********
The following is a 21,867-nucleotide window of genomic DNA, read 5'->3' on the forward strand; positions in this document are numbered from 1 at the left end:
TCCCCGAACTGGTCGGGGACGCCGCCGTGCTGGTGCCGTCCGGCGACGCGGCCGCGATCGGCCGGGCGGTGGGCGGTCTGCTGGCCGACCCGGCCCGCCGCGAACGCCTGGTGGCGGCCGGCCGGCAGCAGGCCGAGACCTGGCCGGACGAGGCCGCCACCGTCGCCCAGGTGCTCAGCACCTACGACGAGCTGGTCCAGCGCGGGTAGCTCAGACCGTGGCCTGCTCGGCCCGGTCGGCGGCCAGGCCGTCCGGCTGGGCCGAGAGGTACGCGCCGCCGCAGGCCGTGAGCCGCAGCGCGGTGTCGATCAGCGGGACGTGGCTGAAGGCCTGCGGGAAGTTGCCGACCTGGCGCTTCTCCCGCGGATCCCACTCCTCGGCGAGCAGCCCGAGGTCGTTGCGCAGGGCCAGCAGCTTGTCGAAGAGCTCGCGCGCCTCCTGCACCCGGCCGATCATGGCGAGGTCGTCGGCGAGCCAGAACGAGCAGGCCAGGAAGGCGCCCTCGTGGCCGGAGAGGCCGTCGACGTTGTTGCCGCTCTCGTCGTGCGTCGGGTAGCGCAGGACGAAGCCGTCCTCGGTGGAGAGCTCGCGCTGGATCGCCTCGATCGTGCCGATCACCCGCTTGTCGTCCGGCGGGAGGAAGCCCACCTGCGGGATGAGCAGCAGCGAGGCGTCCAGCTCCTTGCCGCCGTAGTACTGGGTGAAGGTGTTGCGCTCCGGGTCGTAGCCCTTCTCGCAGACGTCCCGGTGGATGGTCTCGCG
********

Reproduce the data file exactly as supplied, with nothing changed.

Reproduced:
The following is a 21,867-nucleotide window of genomic DNA, read 5'->3' on the forward strand; positions in this document are numbered from 1 at the left end:
TCCCCGAACTGGTCGGGGACGCCGCCGTGCTGGTGCCGTCCGGCGACGCGGCCGCGATCGGCCGGGCGGTGGGCGGTCTGCTGGCCGACCCGGCCCGCCGCGAACGCCTGGTGGCGGCCGGCCGGCAGCAGGCCGAGACCTGGCCGGACGAGGCCGCCACCGTCGCCCAGGTGCTCAGCACCTACGACGAGCTGGTCCAGCGCGGGTAGCTCAGACCGTGGCCTGCTCGGCCCGGTCGGCGGCCAGGCCGTCCGGCTGGGCCGAGAGGTACGCGCCGCCGCAGGCCGTGAGCCGCAGCGCGGTGTCGATCAGCGGGACGTGGCTGAAGGCCTGCGGGAAGTTGCCGACCTGGCGCTTCTCCCGCGGATCCCACTCCTCGGCGAGCAGCCCGAGGTCGTTGCGCAGGGCCAGCAGCTTGTCGAAGAGCTCGCGCGCCTCCTGCACCCGGCCGATCATGGCGAGGTCGTCGGCGAGCCAGAACGAGCAGGCCAGGAAGGCGCCCTCGTGGCCGGAGAGGCCGTCGACGTTGTTGCCGCTCTCGTCGTGCGTCGGGTAGCGCAGGACGAAGCCGTCCTCGGTGGAGAGCTCGCGCTGGATCGCCTCGATCGTGCCGATCACCCGCTTGTCGTCCGGCGGGAGGAAGCCCACCTGCGGGATGAGCAGCAGCGAGGCGTCCAGCTCCTTGCCGCCGTAGTACTGGGTGAAGGTGTTGCGCTCCGGGTCGTAGCCCTTCTCGCAGACGTCCCGGTGGATGGTCTCGCG